There is an exception to the consent requirement for CEMs sent following a one-time referral so long as an individual who has an existing business relationship, an existing non-business relationship, a family relationship, or a personal relationship with both the sender and the recipient of the CEM made the referral. In order to use this exception, the CEM itself must include: 1) the full name of the individual who made the referral and 2) a statement that the CEM is sent as a result of the referral.
Exchanging Business Cards
Implied consent may be received if a business card was provided to a sender, so long as 1) the CEM relates to the recipient’s role, functions or duties in an official or business capacity; and 2) the recipient has not made a statement that they do not wish to receive CEMs when providing their business card.
CEMs sent to members of an association, club, or voluntary organization, may have implied consent. Being a “member” means having the status of being accepted as a member of a particular organization as per the membership requirements.
To use this exemption, the organization must be a club, association, or voluntary organization, that 1) is a non-profit organization; 2) is organized and operated exclusively for social welfare, civil improvement, pleasure or recreation or for any purpose other than personal profit; and 3) has no part of its income payable for the personal benefit of any member, proprietor, or shareholder (unless that entity is an organization whose primary purpose is to promote amateur athletics in Canada).
CASL Section 6 Applications
CASL section 6 applies to message sent from “electronic accounts,” which are defined as being email accounts, telephone accounts, instant messaging accounts, and any other “similar accounts.” What remains unclear is whether certain social media accounts would fall under the latter category, and the revised FAQs note that this will depend on the specific circumstances of the account in question, and how the particular social media platform was used. The CRTC notes that a Facebook wall post, websites, blogs, and micro-blogs, would not be typically considered electronic addresses as per the revised FAQs.
Additionally, section 6 exempts CEMs sent to an individual with whom the sender has a personal relationship. The revised FAQs clarify that a “personal relationship” involves direct, voluntary 2-way communication, and is a relationship between individuals (and not corporations). A “personal relationship” also requires the real identity of the individual who alleges a personal relationship to be known by the other party. An alias used in social media may not meet the requirement. Furthermore, the revised FAQs suggest that passive communications do not meet this requirement: that is, merely using buttons that are available on social media sites, such as the Facebook “Like” or a Twitter “Follow” buttons, is insufficient to constitute a personal relationship.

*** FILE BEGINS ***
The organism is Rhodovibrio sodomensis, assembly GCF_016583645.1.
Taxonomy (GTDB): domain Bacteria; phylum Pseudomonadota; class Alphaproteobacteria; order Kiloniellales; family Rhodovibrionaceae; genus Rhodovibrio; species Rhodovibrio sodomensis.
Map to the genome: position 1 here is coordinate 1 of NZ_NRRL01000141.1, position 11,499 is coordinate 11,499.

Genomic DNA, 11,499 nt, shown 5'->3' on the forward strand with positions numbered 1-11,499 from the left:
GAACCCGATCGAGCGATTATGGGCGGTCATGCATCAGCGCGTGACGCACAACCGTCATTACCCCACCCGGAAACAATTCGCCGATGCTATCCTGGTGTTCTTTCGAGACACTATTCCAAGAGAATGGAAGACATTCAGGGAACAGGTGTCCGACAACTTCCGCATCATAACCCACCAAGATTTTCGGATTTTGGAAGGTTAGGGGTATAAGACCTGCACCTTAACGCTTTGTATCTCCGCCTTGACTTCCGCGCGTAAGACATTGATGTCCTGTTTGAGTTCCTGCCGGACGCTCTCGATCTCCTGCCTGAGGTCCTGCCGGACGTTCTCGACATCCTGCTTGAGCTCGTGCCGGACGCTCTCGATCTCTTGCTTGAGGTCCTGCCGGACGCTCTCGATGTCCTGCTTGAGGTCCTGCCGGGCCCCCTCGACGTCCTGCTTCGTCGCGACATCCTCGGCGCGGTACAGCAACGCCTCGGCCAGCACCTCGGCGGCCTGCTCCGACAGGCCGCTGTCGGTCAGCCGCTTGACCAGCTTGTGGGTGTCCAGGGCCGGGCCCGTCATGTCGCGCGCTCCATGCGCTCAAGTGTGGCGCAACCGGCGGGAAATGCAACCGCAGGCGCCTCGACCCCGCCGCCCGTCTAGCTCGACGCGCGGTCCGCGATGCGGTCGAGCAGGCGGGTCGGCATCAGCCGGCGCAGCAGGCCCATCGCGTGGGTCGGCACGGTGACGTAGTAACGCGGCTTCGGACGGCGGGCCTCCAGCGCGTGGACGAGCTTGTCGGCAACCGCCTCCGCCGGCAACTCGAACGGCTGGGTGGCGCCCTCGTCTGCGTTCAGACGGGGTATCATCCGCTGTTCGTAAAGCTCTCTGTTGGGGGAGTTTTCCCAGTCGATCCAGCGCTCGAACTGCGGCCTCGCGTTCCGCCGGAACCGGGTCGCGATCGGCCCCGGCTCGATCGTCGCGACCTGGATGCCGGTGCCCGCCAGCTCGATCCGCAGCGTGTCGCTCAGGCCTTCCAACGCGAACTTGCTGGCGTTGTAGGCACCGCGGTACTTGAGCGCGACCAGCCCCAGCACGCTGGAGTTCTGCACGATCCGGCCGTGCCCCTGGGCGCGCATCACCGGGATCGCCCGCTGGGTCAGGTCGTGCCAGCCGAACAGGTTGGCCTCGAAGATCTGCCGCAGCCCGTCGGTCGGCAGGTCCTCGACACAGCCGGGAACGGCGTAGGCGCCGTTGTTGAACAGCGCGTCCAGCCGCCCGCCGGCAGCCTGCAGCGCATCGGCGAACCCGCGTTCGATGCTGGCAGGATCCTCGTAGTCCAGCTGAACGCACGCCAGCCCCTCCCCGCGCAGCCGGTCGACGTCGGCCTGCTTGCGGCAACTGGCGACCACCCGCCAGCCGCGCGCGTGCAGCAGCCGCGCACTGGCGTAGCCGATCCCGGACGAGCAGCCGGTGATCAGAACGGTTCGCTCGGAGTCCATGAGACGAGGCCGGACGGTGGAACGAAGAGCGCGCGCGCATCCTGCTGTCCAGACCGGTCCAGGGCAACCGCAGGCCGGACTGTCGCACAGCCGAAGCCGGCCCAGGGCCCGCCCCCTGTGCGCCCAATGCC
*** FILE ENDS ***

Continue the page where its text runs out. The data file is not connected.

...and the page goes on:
CASL section 6 applies to non-profit organizations when sending CEMs or installing computer programs. However, the revised FAQs state that CEMs sent by, or on behalf of, a registered charity where the primary purpose of the CEM is to raise funds for charity is exempt per section 3(g) of the Governor-in-Council Regulations. The “primary” purpose of a CEM refers to the main reason or main purpose of the CEM, and does not preclude the existence of a secondary or additional purpose to the CEM.
Additionally, consent under CASL is implied in instances where there is an existing business relationship or an existing non-business relationship with the recipient. In the case of registered charities, a non-business relationship would be created when a person makes a donation or a gift to a registered charity, performs volunteer work, or attends a meeting organized by the charity.
The transition period has begun as of July 1, 2014, and the revised FAQs confirm that express consent does not have an expiry date.
Companies are encouraged to create a culture in which the best practices for adhering to CASL rules are adopted through staff training programs and management involvement. Furthermore, good record-keeping practices may help ensure that businesses are demonstrating due diligence. Businesses are encouraged to consider maintaining hard copies or electronic records of items such as:
- CEM policies and procedures;
- unsubscribe requests and actions;
- evidence of express consent (e.g. audio recordings or forms) by consumers who agree to be contacted via a CEM; and,
- evidence of implied consent.
As a practical matter, the purpose of CASL is to strike a balance between individual privacy as well as the need for businesses to communicate with Canadians. Due diligence and adopting best practices, while administratively onerous, should enable organizations to continue their electronic commerce without significant disruption while, at the same time, avoiding the greater burden of defending a complaint.